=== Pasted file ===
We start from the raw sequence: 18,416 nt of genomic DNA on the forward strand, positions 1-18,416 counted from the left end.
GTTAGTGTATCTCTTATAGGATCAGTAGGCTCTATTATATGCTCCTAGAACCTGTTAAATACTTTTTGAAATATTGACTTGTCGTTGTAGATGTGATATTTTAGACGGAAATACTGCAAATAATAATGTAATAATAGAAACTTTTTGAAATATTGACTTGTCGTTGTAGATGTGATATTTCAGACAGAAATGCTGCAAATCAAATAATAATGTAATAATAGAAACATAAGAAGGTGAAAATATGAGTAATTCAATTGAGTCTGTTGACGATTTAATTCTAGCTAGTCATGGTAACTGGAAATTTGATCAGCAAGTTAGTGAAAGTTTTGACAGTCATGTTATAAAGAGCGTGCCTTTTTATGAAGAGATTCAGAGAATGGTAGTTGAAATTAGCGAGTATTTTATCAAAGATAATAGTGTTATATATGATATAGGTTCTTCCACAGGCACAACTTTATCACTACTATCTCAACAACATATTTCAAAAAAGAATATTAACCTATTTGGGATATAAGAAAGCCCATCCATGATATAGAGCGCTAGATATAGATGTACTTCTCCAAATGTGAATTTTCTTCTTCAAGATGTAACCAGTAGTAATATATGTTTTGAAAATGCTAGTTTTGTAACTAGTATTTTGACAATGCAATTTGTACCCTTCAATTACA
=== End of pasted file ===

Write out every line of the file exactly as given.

We start from the raw sequence: 18,416 nt of genomic DNA on the forward strand, positions 1-18,416 counted from the left end.
GTTAGTGTATCTCTTATAGGATCAGTAGGCTCTATTATATGCTCCTAGAACCTGTTAAATACTTTTTGAAATATTGACTTGTCGTTGTAGATGTGATATTTTAGACGGAAATACTGCAAATAATAATGTAATAATAGAAACTTTTTGAAATATTGACTTGTCGTTGTAGATGTGATATTTCAGACAGAAATGCTGCAAATCAAATAATAATGTAATAATAGAAACATAAGAAGGTGAAAATATGAGTAATTCAATTGAGTCTGTTGACGATTTAATTCTAGCTAGTCATGGTAACTGGAAATTTGATCAGCAAGTTAGTGAAAGTTTTGACAGTCATGTTATAAAGAGCGTGCCTTTTTATGAAGAGATTCAGAGAATGGTAGTTGAAATTAGCGAGTATTTTATCAAAGATAATAGTGTTATATATGATATAGGTTCTTCCACAGGCACAACTTTATCACTACTATCTCAACAACATATTTCAAAAAAGAATATTAACCTATTTGGGATATAAGAAAGCCCATCCATGATATAGAGCGCTAGATATAGATGTACTTCTCCAAATGTGAATTTTCTTCTTCAAGATGTAACCAGTAGTAATATATGTTTTGAAAATGCTAGTTTTGTAACTAGTATTTTGACAATGCAATTTGTACCCTTCAATTACA